Joining New Clubs as an Upperclassman

Every incoming college student is always told to get involved, but sometimes due to different factors people do not in their first year.  In my third year, my only involvement was on varsity lacrosse, and while that was a huge time commitment by itself, I felt unfulfilled after being in multiple different clubs year-round in high school.  Once I was able to realize that that feeling of unfulfillment was contributing to my lowered mood, I wanted to fix it, but I was nervous since I felt it was too late in my college career to join things.  I expressed this concern to an older friend of mine, and he showed me an article he had written for the campus newspaper.  The line that resonated with me most was:

“Find something you want to do and walk into the club like you have been a member for years.”

This line has stuck with me because it has allowed me to be confident and make an impact from the minute I joined the club.  Even as an upperclassman, I didn’t feel nervous or shy to contribute to the conversations or idea flow.  From there I made a goal to join a club that would help me creatively, physically, and academically.  I joined Her Campus mid semester to be able to work on self-expression and this year I was chosen to be on the executive board as social media coordinator.  I tried out for cheer to be able to stay in shape and because I missed when I used to cheer in high school.  Finding one for the academic side was a little more difficult, so I started the chemistry club.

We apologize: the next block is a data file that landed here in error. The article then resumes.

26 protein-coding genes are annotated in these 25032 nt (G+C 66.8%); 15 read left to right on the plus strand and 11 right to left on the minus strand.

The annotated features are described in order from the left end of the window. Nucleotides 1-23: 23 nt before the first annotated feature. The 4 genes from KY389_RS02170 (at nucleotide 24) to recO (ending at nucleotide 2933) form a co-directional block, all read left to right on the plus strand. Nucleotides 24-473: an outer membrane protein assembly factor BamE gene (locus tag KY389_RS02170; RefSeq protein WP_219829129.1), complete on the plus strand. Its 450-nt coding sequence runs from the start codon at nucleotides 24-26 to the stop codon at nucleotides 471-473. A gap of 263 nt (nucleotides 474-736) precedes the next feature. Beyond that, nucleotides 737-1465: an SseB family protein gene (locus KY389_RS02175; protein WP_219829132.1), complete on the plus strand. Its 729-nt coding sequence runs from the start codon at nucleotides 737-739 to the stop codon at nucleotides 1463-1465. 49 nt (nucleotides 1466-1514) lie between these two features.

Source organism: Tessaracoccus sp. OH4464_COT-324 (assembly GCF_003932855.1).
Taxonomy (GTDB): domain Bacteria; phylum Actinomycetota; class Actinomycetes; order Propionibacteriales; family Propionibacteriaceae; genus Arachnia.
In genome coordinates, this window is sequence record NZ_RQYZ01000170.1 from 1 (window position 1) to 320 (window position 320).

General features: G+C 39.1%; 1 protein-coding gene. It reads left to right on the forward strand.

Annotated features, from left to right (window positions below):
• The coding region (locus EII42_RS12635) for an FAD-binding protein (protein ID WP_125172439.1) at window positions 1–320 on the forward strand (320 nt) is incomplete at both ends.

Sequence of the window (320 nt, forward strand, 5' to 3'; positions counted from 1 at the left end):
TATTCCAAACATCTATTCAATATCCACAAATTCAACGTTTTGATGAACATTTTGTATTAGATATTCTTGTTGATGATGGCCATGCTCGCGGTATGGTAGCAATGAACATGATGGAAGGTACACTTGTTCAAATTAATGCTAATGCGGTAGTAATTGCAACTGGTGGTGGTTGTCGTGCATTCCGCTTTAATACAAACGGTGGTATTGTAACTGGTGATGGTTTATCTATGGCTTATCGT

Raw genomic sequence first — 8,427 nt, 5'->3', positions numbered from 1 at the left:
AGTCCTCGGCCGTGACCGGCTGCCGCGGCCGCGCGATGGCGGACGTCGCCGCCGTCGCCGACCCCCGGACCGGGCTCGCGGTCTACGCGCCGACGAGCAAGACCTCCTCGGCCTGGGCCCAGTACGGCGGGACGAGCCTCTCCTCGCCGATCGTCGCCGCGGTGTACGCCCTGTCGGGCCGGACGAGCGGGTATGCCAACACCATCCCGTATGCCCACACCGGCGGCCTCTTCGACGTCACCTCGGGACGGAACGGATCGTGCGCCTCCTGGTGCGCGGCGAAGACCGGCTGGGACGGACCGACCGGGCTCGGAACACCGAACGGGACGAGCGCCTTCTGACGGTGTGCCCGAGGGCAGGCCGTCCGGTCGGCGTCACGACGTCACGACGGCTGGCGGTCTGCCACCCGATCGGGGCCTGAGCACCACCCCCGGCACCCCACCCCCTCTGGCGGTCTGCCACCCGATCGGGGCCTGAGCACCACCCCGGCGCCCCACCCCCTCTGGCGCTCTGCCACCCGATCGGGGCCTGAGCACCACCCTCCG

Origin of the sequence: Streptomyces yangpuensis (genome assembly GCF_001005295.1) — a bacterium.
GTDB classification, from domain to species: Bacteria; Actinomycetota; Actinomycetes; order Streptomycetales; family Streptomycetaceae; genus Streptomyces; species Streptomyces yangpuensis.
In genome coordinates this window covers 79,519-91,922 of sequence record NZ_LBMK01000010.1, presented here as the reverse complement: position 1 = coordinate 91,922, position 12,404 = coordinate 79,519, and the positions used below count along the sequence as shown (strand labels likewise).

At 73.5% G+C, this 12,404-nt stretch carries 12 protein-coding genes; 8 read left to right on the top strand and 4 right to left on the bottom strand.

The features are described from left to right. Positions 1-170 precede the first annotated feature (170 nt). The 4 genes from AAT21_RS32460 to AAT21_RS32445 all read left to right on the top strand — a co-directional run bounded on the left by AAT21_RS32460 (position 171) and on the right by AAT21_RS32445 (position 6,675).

From joining these three clubs it definitely put more on my plate timewise, but I am able to feel like my time in college is being used to help me and others.  By joining and being an active member from the beginning, I never feel like I lost out on time in my first years.  Being in a small and close community school like Bonaventure has made it easier to connect to people you know when you join, but also gain responsibility and leadership roles within the club.  So, get involved and find things that will benefit you, but most importantly, be able to leave the club and community in a stronger position than when you joined.